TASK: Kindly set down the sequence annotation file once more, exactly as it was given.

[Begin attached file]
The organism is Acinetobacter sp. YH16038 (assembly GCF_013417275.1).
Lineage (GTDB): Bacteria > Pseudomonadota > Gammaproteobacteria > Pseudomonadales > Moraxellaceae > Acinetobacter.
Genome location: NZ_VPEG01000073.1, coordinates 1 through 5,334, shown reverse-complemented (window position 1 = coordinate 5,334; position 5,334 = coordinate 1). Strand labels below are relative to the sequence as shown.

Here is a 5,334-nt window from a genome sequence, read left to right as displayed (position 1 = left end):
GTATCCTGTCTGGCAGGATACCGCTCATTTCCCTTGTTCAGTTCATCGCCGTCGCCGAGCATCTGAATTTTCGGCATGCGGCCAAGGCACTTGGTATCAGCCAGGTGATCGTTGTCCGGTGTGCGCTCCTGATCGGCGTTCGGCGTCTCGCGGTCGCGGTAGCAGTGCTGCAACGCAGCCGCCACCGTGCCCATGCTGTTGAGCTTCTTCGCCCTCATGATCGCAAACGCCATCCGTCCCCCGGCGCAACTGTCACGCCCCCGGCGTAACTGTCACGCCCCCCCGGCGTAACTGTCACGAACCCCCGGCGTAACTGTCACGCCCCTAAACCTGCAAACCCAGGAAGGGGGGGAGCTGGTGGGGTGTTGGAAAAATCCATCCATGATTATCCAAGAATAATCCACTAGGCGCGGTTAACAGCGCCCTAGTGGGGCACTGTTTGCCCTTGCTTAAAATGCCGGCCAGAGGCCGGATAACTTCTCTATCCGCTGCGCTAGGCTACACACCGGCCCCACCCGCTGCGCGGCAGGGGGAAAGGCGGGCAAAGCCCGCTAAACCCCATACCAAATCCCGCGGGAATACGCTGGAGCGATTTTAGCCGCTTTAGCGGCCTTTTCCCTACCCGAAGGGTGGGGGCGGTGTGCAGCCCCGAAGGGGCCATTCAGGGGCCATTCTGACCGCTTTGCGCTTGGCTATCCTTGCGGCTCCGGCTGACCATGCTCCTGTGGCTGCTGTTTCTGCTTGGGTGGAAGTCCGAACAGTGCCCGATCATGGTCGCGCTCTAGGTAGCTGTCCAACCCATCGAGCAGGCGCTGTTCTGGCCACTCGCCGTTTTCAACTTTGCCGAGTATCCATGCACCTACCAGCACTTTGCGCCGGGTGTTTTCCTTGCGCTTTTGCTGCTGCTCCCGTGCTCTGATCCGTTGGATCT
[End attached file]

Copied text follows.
The organism is Acinetobacter sp. YH16038 (assembly GCF_013417275.1).
Lineage (GTDB): Bacteria > Pseudomonadota > Gammaproteobacteria > Pseudomonadales > Moraxellaceae > Acinetobacter.
Genome location: NZ_VPEG01000073.1, coordinates 1 through 5,334, shown reverse-complemented (window position 1 = coordinate 5,334; position 5,334 = coordinate 1). Strand labels below are relative to the sequence as shown.

Here is a 5,334-nt window from a genome sequence, read left to right as displayed (position 1 = left end):
GTATCCTGTCTGGCAGGATACCGCTCATTTCCCTTGTTCAGTTCATCGCCGTCGCCGAGCATCTGAATTTTCGGCATGCGGCCAAGGCACTTGGTATCAGCCAGGTGATCGTTGTCCGGTGTGCGCTCCTGATCGGCGTTCGGCGTCTCGCGGTCGCGGTAGCAGTGCTGCAACGCAGCCGCCACCGTGCCCATGCTGTTGAGCTTCTTCGCCCTCATGATCGCAAACGCCATCCGTCCCCCGGCGCAACTGTCACGCCCCCGGCGTAACTGTCACGCCCCCCCGGCGTAACTGTCACGAACCCCCGGCGTAACTGTCACGCCCCTAAACCTGCAAACCCAGGAAGGGGGGGAGCTGGTGGGGTGTTGGAAAAATCCATCCATGATTATCCAAGAATAATCCACTAGGCGCGGTTAACAGCGCCCTAGTGGGGCACTGTTTGCCCTTGCTTAAAATGCCGGCCAGAGGCCGGATAACTTCTCTATCCGCTGCGCTAGGCTACACACCGGCCCCACCCGCTGCGCGGCAGGGGGAAAGGCGGGCAAAGCCCGCTAAACCCCATACCAAATCCCGCGGGAATACGCTGGAGCGATTTTAGCCGCTTTAGCGGCCTTTTCCCTACCCGAAGGGTGGGGGCGGTGTGCAGCCCCGAAGGGGCCATTCAGGGGCCATTCTGACCGCTTTGCGCTTGGCTATCCTTGCGGCTCCGGCTGACCATGCTCCTGTGGCTGCTGTTTCTGCTTGGGTGGAAGTCCGAACAGTGCCCGATCATGGTCGCGCTCTAGGTAGCTGTCCAACCCATCGAGCAGGCGCTGTTCTGGCCACTCGCCGTTTTCAACTTTGCCGAGTATCCATGCACCTACCAGCACTTTGCGCCGGGTGTTTTCCTTGCGCTTTTGCTGCTGCTCCCGTGCTCTGATCCGTTGGATCT